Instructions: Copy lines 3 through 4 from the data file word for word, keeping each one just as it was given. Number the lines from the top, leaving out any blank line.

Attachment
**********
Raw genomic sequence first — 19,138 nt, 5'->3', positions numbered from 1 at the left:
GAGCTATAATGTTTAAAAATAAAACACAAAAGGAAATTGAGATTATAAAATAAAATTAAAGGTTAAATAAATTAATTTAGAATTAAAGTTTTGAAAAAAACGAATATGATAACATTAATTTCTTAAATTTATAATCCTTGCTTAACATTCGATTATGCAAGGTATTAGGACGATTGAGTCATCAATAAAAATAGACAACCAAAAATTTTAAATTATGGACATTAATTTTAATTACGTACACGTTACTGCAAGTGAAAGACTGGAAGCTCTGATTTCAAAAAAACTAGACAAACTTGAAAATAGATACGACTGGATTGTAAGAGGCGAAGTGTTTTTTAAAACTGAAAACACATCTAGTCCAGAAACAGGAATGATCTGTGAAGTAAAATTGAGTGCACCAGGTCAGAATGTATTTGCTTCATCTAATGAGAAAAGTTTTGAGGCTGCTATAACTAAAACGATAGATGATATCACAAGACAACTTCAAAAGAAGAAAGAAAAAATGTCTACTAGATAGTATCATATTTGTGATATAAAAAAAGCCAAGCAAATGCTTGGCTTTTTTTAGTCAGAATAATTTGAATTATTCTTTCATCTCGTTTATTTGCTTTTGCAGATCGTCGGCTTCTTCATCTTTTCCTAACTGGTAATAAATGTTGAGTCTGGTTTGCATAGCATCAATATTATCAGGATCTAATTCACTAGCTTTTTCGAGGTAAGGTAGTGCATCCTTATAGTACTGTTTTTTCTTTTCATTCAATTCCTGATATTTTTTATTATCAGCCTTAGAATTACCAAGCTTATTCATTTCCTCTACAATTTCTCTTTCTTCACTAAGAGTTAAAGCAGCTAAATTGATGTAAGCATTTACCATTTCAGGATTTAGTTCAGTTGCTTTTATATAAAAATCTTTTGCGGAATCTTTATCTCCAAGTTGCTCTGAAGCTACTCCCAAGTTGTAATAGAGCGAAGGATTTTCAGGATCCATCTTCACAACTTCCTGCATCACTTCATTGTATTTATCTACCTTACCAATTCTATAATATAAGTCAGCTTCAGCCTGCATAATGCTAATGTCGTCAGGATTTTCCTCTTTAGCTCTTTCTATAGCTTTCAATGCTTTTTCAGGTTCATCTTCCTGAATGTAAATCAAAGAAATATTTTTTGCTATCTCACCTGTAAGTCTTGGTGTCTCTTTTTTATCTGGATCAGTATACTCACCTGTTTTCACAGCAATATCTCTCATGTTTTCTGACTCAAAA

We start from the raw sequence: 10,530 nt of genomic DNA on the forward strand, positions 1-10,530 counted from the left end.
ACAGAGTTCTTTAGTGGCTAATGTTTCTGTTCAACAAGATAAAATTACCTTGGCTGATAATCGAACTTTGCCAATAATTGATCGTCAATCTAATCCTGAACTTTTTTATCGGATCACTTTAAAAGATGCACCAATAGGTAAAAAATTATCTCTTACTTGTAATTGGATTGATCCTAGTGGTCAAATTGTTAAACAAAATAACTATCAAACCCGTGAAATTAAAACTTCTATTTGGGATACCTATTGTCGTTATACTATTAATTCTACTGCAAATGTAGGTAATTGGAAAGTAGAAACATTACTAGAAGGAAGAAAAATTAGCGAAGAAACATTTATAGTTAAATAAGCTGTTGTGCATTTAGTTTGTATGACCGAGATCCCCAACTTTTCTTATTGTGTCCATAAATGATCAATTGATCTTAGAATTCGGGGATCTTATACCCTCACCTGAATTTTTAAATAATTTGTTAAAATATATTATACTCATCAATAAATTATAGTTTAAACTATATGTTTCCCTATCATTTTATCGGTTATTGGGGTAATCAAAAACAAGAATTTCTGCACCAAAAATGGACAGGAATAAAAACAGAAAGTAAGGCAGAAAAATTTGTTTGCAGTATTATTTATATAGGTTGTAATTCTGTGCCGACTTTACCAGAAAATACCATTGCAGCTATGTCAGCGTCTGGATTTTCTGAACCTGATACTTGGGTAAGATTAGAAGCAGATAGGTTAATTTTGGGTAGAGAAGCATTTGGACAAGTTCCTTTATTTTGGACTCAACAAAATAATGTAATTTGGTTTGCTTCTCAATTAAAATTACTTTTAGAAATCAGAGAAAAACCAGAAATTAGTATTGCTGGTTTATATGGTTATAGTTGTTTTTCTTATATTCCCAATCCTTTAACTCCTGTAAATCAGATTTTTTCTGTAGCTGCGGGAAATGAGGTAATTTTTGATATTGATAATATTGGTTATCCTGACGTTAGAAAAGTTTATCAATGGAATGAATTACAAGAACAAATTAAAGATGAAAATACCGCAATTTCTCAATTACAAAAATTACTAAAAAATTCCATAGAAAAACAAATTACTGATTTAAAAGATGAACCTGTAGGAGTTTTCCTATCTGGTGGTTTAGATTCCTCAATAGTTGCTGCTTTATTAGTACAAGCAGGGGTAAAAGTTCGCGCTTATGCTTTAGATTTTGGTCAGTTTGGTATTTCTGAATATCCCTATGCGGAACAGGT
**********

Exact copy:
We start from the raw sequence: 10,530 nt of genomic DNA on the forward strand, positions 1-10,530 counted from the left end.
ACAGAGTTCTTTAGTGGCTAATGTTTCTGTTCAACAAGATAAAATTACCTTGGCTGATAATCGAACTTTGCCAATAATTGATCGTCAATCTAATCCTGAACTTTTTTATCGGATCACTTTAAAAGATGCACCAATAGGTAAAAAATTATCTCTTACTTGTAATTGGATTGATCCTAGTGGTCAAATTGTTAAACAAAATAACTATCAAACCCGTGAAATTAAAACTTCTATTTGGGATACCTATTGTCGTTATACTATTAATTCTACTGCAAATGTAGGTAATTGGAAAGTAGAAACATTACTAGAAGGAAGAAAAATTAGCGAAGAAACATTTATAGTTAAATAAGCTGTTGTGCATTTAGTTTGTATGACCGAGATCCCCAACTTTTCTTATTGTGTCCATAAATGATCAATTGATCTTAGAATTCGGGGATCTTATACCCTCACCTGAATTTTTAAATAATTTGTTAAAATATATTATACTCATCAATAAATTATAGTTTAAACTATATGTTTCCCTATCATTTTATCGGTTATTGGGGTAATCAAAAACAAGAATTTCTGCACCAAAAATGGACAGGAATAAAAACAGAAAGTAAGGCAGAAAAATTTGTTTGCAGTATTATTTATATAGGTTGTAATTCTGTGCCGACTTTACCAGAAAATACCATTGCAGCTATGTCAGCGTCTGGATTTTCTGAACCTGATACTTGGGTAAGATTAGAAGCAGATAGGTTAATTTTGGGTAGAGAAGCATTTGGACAAGTTCCTTTATTTTGGACTCAACAAAATAATGTAATTTGGTTTGCTTCTCAATTAAAATTACTTTTAGAAATCAGAGAAAAACCAGAAATTAGTATTGCTGGTTTATATGGTTATAGTTGTTTTTCTTATATTCCCAATCCTTTAACTCCTGTAAATCAGATTTTTTCTGTAGCTGCGGGAAATGAGGTAATTTTTGATATTGATAATATTGGTTATCCTGACGTTAGAAAAGTTTATCAATGGAATGAATTACAAGAACAAATTAAAGATGAAAATACCGCAATTTCTCAATTACAAAAATTACTAAAAAATTCCATAGAAAAACAAATTACTGATTTAAAAGATGAACCTGTAGGAGTTTTCCTATCTGGTGGTTTAGATTCCTCAATAGTTGCTGCTTTATTAGTACAAGCAGGGGTAAAAGTTCGCGCTTATGCTTTAGATTTTGGTCAGTTTGGTATTTCTGAATATCCCTATGCGGAACAGGT